Pedestrians and cyclists likely to share paths in Hong Kong’s latest bicycle networks
Model represents departure from ‘segregation’ of road users currently practised in city
Two of Hong Kong’s districts are likely to see the city’s first cycling networks shared by both cyclists and pedestrians, in a move away from what critics describe as a “segregation” system separating these two types of road users.
Proposals for a cycle track in the Kai Tak development area and a shared cycling passage near Hong Kong Velodrome in Tseung Kwan O will be discussed by the Kwun Tong and Sai Kung district councils on Tuesday.
Trials could take place as early as next month and early next year.
In the government’s latest paper submitted to the Kwun Tong district council, officials proposed to adopt the sharing concept on the 13km Kai Tak cycle track.
“Compared to the traditional separation-style cycle track, [the sharing model] can more efficiently make use of the recreational spaces and the waterfront within the Kai Tak development area,” the document stated. “It will also promote the integration of the track and its surrounding environment, and improve ... the connectivity of the design.”
The track, which officials have proposed to name the “green corridor”, will be six to 10 metres wide, according to the paper. In areas without such space, the track will be divided into cycling and pedestrian lanes.
The first phase of the project – about 7.5km in length – is expected to be completed by 2023, with the path looping around the former Kai Tak airport, connecting the residential area on the former runway, the future Kai Tak Sports Park at the northern end of the runway, the historic Sung Wong Toi Park and Lung Tsun Stone Bridge next to the sports park, and the future Kai Tak MTR station.
All these facilities are expected to be built around 2023.
The second phase, connecting the track with the harbourfront in To Kwa Wan and Kwun Tong, will be built after 2025 after major road networks are completed.
To prepare administrators and the public for the sharing concept, the government plans to open 1km of the pedestrian paths at Kwun Tong Promenade for cycling early next year. Cyclists can use the track from 9am to noon in the first two months of the six-month trial, and from 9am to 6pm in the subsequent four months.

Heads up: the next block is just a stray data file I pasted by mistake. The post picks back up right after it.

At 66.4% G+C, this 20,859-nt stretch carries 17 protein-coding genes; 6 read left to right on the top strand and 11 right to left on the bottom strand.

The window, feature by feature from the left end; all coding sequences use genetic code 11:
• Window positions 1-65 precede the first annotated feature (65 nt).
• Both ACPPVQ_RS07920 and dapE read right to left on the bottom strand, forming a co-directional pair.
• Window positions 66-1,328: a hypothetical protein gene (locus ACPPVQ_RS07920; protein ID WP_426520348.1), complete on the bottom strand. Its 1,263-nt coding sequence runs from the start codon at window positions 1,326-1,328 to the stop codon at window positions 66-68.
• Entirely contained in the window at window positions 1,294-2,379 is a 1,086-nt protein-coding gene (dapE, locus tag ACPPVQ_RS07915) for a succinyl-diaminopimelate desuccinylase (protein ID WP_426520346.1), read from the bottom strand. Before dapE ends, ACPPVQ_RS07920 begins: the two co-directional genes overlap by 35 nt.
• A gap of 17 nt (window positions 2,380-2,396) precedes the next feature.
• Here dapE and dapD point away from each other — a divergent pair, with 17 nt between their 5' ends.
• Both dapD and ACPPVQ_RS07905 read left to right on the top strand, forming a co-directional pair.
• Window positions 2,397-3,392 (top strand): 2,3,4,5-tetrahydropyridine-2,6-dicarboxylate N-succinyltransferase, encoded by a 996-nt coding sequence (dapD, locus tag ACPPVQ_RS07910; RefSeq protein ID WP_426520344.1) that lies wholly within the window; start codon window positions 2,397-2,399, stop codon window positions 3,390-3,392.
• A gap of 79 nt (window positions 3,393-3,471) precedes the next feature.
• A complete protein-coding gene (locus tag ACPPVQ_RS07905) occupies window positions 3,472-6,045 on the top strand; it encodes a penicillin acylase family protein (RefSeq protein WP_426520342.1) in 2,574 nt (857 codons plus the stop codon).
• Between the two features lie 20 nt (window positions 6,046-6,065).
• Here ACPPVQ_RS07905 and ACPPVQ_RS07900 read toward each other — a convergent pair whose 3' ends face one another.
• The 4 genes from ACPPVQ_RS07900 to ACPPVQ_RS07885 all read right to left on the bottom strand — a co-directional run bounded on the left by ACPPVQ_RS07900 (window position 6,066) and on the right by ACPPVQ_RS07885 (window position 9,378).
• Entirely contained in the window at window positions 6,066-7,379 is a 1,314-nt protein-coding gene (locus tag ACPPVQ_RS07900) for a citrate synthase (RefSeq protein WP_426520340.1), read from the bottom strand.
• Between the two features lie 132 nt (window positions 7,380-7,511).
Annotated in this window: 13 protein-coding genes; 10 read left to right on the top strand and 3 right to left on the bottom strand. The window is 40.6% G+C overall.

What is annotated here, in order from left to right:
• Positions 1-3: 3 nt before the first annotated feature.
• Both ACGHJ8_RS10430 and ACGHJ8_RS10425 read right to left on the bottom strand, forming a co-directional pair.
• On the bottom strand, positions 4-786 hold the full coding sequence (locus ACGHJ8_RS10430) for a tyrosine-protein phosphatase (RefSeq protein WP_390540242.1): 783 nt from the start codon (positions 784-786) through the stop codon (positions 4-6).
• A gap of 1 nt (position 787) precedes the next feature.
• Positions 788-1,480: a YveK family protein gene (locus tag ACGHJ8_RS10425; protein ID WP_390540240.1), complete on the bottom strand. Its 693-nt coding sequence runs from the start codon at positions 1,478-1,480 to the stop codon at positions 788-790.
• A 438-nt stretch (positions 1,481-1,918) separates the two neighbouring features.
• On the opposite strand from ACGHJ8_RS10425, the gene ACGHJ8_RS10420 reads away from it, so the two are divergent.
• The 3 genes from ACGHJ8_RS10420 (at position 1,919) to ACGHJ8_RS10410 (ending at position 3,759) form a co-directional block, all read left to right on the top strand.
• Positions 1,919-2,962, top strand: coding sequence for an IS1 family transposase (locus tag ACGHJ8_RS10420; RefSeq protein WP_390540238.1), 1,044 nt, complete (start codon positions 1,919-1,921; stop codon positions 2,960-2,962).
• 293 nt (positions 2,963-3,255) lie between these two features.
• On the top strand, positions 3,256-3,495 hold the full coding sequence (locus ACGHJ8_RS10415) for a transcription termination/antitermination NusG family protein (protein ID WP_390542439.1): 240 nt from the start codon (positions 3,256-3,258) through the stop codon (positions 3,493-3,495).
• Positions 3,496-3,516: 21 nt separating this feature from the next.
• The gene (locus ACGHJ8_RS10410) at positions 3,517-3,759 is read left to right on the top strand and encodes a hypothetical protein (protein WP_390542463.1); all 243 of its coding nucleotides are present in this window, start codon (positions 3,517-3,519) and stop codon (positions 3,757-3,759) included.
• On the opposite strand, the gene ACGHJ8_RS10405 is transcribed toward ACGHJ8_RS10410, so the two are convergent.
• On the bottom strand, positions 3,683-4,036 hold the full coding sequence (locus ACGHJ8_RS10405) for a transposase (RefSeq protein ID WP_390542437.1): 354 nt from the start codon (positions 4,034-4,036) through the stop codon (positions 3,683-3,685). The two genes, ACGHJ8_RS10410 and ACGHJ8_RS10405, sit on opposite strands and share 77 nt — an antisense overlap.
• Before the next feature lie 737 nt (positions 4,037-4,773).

In another proposal, submitted to the Sai Kung district council, a 275-metre shared cycling-pedestrian path near the Hong Kong Velodrome, connecting the Sheung Tak and Hang Hau residential areas, is expected to open on October 7.
The 3.5-metre-wide path will provide cyclists, who previously could use only a 1km cycling track to travel between the two areas, with more convenient passage, according to the paper.
Martin Turner, chairman of Hong Kong Cycling Alliance, said the consideration of shared use was new in the city.
“[The traditional style] is segregation,” Turner said. “Everything has to be segregated. People on bicycles and people on foot anywhere near each other is supposed to be some kind of explosive mixture. Ridiculous because there are so many examples around the world that shared space can work, depending on how you design it.”
In the Kai Tak paper, the government listed overseas examples of shared use in cities such as Singapore, Taipei, London and Hangzhou.
Sai Kung district councillor Tse Ching-fung, of the Concern Group of Tseung Kwan O People, said he believed the path sharing concept would be worth promoting.
“The government should take this as the first step to promote a cycling culture, which can reduce the energy Hong Kong people consume by driving cars,” he said. “It can also encourage more people to exercise.”
But Kwun Tong district councillor Cheng Keng-ieong, of the Democratic Party, said he preferred separating pedestrians from cyclists.
“There has not been a cycling culture in urban areas,” he said. “I’m worried that citizens will find it hard to adjust to the new concept ... Separation is a safer practice.”
But Cheng said he would be prepared to listen to and consider the government’s justifications for the sharing concept as long as officials cited convincing evidence from similar practices elsewhere.